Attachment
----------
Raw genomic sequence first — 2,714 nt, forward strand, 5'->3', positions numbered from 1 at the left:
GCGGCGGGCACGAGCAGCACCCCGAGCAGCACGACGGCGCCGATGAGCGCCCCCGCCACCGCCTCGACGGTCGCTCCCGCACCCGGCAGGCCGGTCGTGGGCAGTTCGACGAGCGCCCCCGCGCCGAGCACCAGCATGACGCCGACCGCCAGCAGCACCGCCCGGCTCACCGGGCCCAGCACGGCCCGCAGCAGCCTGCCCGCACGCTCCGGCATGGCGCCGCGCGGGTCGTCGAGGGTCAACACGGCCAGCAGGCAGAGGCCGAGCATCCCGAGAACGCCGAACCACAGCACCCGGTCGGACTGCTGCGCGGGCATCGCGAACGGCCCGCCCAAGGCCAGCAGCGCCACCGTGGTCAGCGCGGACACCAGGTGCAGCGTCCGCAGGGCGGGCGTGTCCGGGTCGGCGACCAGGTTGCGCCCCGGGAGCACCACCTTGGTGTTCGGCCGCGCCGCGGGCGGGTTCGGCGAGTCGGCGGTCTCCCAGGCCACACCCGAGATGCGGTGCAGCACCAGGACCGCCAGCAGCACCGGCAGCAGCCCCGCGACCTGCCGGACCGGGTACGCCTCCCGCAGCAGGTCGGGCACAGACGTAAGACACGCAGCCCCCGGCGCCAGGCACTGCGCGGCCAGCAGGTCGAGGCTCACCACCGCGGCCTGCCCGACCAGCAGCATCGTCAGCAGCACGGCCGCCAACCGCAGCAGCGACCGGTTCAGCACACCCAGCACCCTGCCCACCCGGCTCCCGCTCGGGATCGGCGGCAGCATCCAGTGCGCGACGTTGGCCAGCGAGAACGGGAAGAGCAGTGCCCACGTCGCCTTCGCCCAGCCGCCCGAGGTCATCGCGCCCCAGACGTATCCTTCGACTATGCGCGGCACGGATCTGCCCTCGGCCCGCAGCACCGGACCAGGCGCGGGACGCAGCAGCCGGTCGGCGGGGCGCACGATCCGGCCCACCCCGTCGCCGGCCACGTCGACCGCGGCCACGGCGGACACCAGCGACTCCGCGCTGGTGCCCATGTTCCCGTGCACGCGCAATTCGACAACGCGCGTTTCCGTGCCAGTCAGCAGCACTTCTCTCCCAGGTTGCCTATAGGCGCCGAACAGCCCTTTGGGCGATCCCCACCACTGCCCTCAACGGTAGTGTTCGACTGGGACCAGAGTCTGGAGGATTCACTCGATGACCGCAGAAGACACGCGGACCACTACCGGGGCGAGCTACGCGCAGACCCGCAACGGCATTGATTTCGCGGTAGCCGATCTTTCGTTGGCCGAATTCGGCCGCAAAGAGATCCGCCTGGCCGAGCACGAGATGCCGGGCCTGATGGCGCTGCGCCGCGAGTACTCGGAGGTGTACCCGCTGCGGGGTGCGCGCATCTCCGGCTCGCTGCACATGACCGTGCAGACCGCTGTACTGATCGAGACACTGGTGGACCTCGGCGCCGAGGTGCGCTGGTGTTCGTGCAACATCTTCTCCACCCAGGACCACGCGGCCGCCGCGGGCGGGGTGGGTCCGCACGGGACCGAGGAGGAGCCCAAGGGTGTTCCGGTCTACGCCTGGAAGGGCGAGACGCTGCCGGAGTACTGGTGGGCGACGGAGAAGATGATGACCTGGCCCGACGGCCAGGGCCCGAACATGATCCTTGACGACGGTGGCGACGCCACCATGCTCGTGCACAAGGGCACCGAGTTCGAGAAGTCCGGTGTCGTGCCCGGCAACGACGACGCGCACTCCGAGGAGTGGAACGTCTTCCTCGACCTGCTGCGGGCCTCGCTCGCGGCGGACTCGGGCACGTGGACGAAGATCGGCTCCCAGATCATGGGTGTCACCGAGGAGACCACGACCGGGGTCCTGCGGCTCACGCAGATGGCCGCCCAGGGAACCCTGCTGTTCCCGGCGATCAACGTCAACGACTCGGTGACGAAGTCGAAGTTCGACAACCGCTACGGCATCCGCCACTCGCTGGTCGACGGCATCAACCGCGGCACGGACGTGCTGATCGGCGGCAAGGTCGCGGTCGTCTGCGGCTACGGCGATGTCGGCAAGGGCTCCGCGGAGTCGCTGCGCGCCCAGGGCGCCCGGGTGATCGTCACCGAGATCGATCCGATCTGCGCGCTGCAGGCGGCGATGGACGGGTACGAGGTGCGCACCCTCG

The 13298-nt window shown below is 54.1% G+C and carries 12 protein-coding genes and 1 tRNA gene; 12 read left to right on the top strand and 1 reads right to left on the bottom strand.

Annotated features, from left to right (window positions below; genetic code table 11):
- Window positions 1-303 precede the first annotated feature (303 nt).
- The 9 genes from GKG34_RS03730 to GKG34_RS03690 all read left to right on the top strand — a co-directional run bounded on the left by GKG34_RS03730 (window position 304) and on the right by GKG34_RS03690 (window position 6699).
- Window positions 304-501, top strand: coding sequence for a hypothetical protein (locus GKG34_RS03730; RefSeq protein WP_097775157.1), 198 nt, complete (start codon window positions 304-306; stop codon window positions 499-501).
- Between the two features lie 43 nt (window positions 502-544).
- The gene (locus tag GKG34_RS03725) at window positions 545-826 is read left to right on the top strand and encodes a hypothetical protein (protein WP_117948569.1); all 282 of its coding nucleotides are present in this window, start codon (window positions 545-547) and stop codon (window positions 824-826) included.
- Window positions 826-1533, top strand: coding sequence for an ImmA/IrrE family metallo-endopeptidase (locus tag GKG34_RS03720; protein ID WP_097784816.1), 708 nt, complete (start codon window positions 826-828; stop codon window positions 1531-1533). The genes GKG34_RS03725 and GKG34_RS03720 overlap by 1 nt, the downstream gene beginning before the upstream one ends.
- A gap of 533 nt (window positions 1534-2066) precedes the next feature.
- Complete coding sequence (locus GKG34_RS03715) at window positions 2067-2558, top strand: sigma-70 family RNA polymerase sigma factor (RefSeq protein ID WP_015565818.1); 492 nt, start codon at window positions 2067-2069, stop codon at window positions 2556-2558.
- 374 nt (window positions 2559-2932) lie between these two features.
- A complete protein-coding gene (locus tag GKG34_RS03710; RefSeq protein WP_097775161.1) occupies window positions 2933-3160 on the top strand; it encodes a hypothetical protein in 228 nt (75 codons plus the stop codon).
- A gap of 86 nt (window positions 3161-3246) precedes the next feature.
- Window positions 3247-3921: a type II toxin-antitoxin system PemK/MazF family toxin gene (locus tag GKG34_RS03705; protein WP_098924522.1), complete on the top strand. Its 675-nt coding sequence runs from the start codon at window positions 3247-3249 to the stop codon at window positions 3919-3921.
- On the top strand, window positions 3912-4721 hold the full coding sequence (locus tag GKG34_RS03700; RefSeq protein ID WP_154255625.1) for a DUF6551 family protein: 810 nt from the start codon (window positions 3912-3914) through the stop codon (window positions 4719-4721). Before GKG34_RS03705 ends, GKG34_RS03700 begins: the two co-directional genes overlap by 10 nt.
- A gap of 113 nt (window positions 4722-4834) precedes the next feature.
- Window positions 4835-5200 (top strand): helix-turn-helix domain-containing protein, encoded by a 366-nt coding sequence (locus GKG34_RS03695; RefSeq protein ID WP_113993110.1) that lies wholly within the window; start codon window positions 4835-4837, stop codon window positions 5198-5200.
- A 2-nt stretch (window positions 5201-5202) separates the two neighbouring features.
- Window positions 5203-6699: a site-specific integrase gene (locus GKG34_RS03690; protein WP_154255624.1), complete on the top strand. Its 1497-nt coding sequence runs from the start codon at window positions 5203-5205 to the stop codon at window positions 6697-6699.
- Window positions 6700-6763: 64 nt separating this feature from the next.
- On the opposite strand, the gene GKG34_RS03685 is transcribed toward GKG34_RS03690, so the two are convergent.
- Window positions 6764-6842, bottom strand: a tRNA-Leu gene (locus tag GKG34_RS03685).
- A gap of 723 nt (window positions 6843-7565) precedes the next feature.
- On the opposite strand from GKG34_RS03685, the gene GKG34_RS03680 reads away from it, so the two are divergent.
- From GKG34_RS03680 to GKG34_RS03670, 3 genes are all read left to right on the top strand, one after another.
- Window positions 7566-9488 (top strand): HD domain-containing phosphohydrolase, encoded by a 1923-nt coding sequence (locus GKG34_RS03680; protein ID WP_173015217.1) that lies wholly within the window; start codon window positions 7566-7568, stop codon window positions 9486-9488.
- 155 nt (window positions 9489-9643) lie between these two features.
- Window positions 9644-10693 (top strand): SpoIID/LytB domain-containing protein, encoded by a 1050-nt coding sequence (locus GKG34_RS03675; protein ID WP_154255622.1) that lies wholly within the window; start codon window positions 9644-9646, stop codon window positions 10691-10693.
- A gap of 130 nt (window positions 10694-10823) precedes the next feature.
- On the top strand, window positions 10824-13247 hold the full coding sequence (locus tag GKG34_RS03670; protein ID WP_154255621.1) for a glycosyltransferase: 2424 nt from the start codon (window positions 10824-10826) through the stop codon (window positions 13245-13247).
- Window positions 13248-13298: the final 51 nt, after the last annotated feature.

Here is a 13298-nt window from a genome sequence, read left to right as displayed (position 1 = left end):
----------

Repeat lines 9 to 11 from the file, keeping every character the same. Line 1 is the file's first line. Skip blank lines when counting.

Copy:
- The gene (locus tag GKG34_RS03725) at window positions 545-826 is read left to right on the top strand and encodes a hypothetical protein (protein WP_117948569.1); all 282 of its coding nucleotides are present in this window, start codon (window positions 545-547) and stop codon (window positions 824-826) included.
- Window positions 826-1533, top strand: coding sequence for an ImmA/IrrE family metallo-endopeptidase (locus tag GKG34_RS03720; protein ID WP_097784816.1), 708 nt, complete (start codon window positions 826-828; stop codon window positions 1531-1533). The genes GKG34_RS03725 and GKG34_RS03720 overlap by 1 nt, the downstream gene beginning before the upstream one ends.
- A gap of 533 nt (window positions 1534-2066) precedes the next feature.